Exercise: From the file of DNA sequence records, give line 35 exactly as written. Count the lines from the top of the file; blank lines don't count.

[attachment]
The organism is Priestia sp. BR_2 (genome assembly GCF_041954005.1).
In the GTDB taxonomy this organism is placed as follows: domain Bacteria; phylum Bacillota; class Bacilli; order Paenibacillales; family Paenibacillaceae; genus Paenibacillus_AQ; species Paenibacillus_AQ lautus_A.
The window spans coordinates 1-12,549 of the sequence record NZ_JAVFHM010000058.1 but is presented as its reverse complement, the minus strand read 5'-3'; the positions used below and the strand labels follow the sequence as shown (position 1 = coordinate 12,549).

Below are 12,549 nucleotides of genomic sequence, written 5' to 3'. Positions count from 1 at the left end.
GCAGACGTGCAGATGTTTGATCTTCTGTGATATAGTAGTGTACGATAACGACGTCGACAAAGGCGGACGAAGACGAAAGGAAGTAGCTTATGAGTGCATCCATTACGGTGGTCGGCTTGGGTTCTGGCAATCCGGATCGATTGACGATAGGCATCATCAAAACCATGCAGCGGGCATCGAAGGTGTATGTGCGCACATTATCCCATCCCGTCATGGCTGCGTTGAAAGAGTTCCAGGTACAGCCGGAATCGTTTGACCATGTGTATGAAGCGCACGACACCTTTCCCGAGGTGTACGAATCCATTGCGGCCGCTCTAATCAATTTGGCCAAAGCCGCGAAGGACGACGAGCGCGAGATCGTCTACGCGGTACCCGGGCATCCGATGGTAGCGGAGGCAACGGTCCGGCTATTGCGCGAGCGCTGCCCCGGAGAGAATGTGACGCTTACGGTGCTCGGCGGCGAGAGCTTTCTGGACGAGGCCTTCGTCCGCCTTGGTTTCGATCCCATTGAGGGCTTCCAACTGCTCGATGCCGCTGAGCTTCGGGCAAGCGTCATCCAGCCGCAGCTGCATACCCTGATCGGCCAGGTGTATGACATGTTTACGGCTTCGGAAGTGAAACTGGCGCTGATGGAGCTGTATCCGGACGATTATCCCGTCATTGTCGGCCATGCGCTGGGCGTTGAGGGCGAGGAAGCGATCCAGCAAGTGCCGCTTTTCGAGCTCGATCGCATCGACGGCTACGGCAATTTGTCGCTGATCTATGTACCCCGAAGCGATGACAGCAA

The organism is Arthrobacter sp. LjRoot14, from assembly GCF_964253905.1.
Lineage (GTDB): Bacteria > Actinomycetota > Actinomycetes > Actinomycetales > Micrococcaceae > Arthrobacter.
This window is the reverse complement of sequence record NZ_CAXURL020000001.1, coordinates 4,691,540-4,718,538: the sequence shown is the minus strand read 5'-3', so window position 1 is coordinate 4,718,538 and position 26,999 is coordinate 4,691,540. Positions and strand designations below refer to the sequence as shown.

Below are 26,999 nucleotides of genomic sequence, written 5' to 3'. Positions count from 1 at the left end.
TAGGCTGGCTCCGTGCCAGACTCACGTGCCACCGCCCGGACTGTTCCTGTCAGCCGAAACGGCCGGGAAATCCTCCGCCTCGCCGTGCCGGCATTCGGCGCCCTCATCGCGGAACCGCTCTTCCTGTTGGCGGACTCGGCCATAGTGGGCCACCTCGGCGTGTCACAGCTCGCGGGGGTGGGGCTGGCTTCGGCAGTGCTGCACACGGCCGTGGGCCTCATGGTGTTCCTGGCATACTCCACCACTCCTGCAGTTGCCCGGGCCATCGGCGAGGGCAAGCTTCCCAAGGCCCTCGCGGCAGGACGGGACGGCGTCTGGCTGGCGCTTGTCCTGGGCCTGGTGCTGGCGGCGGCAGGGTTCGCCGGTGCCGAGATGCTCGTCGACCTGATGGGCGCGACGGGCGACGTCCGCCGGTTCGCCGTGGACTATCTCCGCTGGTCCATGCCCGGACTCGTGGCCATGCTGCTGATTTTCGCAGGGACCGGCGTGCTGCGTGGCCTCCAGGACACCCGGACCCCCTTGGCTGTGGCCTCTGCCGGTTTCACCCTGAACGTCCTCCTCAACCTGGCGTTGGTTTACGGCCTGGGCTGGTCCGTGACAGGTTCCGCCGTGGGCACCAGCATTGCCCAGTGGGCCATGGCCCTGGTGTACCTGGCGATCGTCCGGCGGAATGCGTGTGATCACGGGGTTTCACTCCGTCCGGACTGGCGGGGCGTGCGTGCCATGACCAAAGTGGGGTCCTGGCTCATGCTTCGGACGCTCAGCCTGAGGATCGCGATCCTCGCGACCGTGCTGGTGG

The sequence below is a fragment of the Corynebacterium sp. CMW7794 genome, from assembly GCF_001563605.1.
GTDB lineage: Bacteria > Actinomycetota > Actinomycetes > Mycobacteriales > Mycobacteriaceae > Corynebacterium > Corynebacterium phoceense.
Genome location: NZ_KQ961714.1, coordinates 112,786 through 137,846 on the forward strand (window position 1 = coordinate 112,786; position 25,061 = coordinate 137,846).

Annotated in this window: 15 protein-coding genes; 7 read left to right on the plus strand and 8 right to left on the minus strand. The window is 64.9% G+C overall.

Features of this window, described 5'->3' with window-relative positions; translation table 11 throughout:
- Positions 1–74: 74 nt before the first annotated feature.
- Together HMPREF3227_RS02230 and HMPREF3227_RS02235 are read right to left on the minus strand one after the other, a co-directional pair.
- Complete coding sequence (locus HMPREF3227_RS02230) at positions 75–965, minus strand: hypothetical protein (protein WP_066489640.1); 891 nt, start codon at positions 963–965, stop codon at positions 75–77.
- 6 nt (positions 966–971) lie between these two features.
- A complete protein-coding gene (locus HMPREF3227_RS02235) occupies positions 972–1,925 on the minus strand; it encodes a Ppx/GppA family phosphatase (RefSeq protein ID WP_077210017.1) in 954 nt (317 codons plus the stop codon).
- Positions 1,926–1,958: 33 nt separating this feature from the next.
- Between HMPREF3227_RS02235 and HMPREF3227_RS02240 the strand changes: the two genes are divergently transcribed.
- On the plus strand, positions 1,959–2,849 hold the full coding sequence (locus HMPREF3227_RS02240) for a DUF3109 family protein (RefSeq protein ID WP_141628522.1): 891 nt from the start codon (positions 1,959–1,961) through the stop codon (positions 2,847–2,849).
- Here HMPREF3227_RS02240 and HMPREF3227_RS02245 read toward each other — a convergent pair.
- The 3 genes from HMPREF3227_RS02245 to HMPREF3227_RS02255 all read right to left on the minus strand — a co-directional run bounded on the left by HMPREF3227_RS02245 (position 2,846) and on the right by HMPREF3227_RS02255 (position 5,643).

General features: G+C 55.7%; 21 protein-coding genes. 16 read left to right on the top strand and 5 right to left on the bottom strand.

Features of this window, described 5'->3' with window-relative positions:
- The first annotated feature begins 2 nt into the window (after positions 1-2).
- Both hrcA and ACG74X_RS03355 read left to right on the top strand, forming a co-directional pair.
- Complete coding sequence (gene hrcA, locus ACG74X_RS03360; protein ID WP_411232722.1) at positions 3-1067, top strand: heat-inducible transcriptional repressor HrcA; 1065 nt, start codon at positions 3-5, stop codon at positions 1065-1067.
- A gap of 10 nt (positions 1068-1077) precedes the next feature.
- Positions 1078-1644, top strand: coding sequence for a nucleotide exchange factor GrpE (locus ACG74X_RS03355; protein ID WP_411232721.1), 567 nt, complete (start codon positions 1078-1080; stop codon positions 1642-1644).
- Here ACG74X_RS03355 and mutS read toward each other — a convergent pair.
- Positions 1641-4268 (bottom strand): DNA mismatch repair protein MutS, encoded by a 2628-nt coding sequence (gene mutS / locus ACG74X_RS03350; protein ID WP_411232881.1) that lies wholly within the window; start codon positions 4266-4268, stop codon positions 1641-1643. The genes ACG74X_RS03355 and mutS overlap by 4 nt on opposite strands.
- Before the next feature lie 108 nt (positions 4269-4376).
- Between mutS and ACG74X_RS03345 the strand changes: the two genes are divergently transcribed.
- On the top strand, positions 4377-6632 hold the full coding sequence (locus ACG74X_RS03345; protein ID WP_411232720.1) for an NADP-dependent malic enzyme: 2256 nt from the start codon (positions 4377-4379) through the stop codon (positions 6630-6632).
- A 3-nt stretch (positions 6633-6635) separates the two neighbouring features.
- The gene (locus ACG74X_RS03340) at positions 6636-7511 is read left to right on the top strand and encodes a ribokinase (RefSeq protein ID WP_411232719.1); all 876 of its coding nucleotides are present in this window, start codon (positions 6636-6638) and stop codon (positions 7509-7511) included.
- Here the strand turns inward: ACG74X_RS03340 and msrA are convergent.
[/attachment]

- Before the next feature lie 108 nt (positions 4269-4376).